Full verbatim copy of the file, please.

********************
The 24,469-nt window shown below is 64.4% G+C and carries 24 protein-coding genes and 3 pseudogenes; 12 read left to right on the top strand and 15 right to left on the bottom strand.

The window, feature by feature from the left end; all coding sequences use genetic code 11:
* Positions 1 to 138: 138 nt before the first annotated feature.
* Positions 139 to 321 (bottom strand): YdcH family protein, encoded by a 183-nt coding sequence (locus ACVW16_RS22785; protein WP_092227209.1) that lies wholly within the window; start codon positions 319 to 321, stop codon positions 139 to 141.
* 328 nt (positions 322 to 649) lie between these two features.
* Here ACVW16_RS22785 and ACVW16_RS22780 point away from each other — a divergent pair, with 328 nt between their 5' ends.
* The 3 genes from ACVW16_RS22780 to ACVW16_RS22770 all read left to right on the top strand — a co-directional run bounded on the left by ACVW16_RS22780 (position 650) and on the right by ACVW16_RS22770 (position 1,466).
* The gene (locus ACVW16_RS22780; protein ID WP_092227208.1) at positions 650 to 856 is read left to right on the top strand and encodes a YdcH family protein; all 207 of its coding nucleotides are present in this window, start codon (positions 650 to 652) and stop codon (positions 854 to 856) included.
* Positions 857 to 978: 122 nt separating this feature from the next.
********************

The 24,469-nt window shown below is 64.4% G+C and carries 24 protein-coding genes and 3 pseudogenes; 12 read left to right on the top strand and 15 right to left on the bottom strand.

The window, feature by feature from the left end; all coding sequences use genetic code 11:
* Positions 1 to 138: 138 nt before the first annotated feature.
* Positions 139 to 321 (bottom strand): YdcH family protein, encoded by a 183-nt coding sequence (locus ACVW16_RS22785; protein WP_092227209.1) that lies wholly within the window; start codon positions 319 to 321, stop codon positions 139 to 141.
* 328 nt (positions 322 to 649) lie between these two features.
* Here ACVW16_RS22785 and ACVW16_RS22780 point away from each other — a divergent pair, with 328 nt between their 5' ends.
* The 3 genes from ACVW16_RS22780 to ACVW16_RS22770 all read left to right on the top strand — a co-directional run bounded on the left by ACVW16_RS22780 (position 650) and on the right by ACVW16_RS22770 (position 1,466).
* The gene (locus ACVW16_RS22780; protein ID WP_092227208.1) at positions 650 to 856 is read left to right on the top strand and encodes a YdcH family protein; all 207 of its coding nucleotides are present in this window, start codon (positions 650 to 652) and stop codon (positions 854 to 856) included.
* Positions 857 to 978: 122 nt separating this feature from the next.